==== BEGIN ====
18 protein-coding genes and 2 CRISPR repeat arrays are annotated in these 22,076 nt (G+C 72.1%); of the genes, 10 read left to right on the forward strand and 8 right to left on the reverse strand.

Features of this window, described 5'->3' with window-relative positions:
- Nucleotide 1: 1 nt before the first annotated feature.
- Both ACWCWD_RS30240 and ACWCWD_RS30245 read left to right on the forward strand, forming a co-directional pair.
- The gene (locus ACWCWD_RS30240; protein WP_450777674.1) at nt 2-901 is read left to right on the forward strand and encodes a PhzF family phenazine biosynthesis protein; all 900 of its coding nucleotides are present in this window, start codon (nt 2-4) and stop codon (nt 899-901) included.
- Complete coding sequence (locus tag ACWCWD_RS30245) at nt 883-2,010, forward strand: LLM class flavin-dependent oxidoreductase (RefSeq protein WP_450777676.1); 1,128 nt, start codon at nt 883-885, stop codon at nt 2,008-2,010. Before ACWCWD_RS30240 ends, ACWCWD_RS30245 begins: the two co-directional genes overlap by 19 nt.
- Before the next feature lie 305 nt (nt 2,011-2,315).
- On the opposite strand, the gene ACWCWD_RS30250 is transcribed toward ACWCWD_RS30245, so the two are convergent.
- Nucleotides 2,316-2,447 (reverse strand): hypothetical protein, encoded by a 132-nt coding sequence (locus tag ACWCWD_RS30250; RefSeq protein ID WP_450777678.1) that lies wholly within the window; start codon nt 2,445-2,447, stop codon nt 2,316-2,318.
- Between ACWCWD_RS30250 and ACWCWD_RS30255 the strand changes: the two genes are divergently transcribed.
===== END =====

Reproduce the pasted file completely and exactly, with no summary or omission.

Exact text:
18 protein-coding genes and 2 CRISPR repeat arrays are annotated in these 22,076 nt (G+C 72.1%); of the genes, 10 read left to right on the forward strand and 8 right to left on the reverse strand.

Features of this window, described 5'->3' with window-relative positions:
- Nucleotide 1: 1 nt before the first annotated feature.
- Both ACWCWD_RS30240 and ACWCWD_RS30245 read left to right on the forward strand, forming a co-directional pair.
- The gene (locus ACWCWD_RS30240; protein WP_450777674.1) at nt 2-901 is read left to right on the forward strand and encodes a PhzF family phenazine biosynthesis protein; all 900 of its coding nucleotides are present in this window, start codon (nt 2-4) and stop codon (nt 899-901) included.
- Complete coding sequence (locus tag ACWCWD_RS30245) at nt 883-2,010, forward strand: LLM class flavin-dependent oxidoreductase (RefSeq protein WP_450777676.1); 1,128 nt, start codon at nt 883-885, stop codon at nt 2,008-2,010. Before ACWCWD_RS30240 ends, ACWCWD_RS30245 begins: the two co-directional genes overlap by 19 nt.
- Before the next feature lie 305 nt (nt 2,011-2,315).
- On the opposite strand, the gene ACWCWD_RS30250 is transcribed toward ACWCWD_RS30245, so the two are convergent.
- Nucleotides 2,316-2,447 (reverse strand): hypothetical protein, encoded by a 132-nt coding sequence (locus tag ACWCWD_RS30250; RefSeq protein ID WP_450777678.1) that lies wholly within the window; start codon nt 2,445-2,447, stop codon nt 2,316-2,318.
- Between ACWCWD_RS30250 and ACWCWD_RS30255 the strand changes: the two genes are divergently transcribed.